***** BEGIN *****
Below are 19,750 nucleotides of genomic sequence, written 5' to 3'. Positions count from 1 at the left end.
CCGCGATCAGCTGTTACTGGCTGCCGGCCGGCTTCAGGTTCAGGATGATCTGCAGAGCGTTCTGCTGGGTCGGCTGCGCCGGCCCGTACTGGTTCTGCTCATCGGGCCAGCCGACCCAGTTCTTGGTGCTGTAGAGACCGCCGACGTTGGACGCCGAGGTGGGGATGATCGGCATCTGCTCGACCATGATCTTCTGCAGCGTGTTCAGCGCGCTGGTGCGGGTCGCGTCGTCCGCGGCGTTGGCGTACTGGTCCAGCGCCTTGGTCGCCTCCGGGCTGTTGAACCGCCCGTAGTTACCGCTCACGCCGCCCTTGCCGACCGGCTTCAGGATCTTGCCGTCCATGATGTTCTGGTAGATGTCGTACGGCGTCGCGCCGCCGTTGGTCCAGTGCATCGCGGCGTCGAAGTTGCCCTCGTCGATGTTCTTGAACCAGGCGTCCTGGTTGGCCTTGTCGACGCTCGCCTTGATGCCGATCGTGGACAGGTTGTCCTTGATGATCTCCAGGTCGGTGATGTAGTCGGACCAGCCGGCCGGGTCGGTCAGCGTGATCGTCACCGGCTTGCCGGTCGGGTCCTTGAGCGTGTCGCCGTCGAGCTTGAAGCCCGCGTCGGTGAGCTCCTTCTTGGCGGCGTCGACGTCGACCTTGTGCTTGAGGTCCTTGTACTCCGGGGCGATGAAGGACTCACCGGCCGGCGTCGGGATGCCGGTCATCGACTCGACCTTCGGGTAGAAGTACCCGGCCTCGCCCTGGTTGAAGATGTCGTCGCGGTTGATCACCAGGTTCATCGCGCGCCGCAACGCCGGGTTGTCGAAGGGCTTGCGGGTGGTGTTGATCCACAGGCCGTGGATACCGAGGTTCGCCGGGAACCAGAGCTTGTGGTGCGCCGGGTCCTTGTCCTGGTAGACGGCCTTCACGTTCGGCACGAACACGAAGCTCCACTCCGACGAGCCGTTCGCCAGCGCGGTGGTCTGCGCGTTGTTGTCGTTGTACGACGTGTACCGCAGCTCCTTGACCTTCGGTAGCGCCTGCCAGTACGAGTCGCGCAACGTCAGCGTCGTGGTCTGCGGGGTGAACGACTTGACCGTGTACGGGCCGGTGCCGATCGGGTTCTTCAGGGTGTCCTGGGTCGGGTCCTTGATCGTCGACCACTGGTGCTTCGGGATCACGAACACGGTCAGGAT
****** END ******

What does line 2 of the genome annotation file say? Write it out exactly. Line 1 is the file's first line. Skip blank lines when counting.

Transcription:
CCGCGATCAGCTGTTACTGGCTGCCGGCCGGCTTCAGGTTCAGGATGATCTGCAGAGCGTTCTGCTGGGTCGGCTGCGCCGGCCCGTACTGGTTCTGCTCATCGGGCCAGCCGACCCAGTTCTTGGTGCTGTAGAGACCGCCGACGTTGGACGCCGAGGTGGGGATGATCGGCATCTGCTCGACCATGATCTTCTGCAGCGTGTTCAGCGCGCTGGTGCGGGTCGCGTCGTCCGCGGCGTTGGCGTACTGGTCCAGCGCCTTGGTCGCCTCCGGGCTGTTGAACCGCCCGTAGTTACCGCTCACGCCGCCCTTGCCGACCGGCTTCAGGATCTTGCCGTCCATGATGTTCTGGTAGATGTCGTACGGCGTCGCGCCGCCGTTGGTCCAGTGCATCGCGGCGTCGAAGTTGCCCTCGTCGATGTTCTTGAACCAGGCGTCCTGGTTGGCCTTGTCGACGCTCGCCTTGATGCCGATCGTGGACAGGTTGTCCTTGATGATCTCCAGGTCGGTGATGTAGTCGGACCAGCCGGCCGGGTCGGTCAGCGTGATCGTCACCGGCTTGCCGGTCGGGTCCTTGAGCGTGTCGCCGTCGAGCTTGAAGCCCGCGTCGGTGAGCTCCTTCTTGGCGGCGTCGACGTCGACCTTGTGCTTGAGGTCCTTGTACTCCGGGGCGATGAAGGACTCACCGGCCGGCGTCGGGATGCCGGTCATCGACTCGACCTTCGGGTAGAAGTACCCGGCCTCGCCCTGGTTGAAGATGTCGTCGCGGTTGATCACCAGGTTCATCGCGCGCCGCAACGCCGGGTTGTCGAAGGGCTTGCGGGTGGTGTTGATCCACAGGCCGTGGATACCGAGGTTCGCCGGGAACCAGAGCTTGTGGTGCGCCGGGTCCTTGTCCTGGTAGACGGCCTTCACGTTCGGCACGAACACGAAGCTCCACTCCGACGAGCCGTTCGCCAGCGCGGTGGTCTGCGCGTTGTTGTCGTTGTACGACGTGTACCGCAGCTCCTTGACCTTCGGTAGCGCCTGCCAGTACGAGTCGCGCAACGTCAGCGTCGTGGTCTGCGGGGTGAACGACTTGACCGTGTACGGGCCGGTGCCGATCGGGTTCTTCAGGGTGTCCTGGGTCGGGTCCTTGATCGTCGACCACTGGTGCTTCGGGATCACGAACACGGTCAGGAT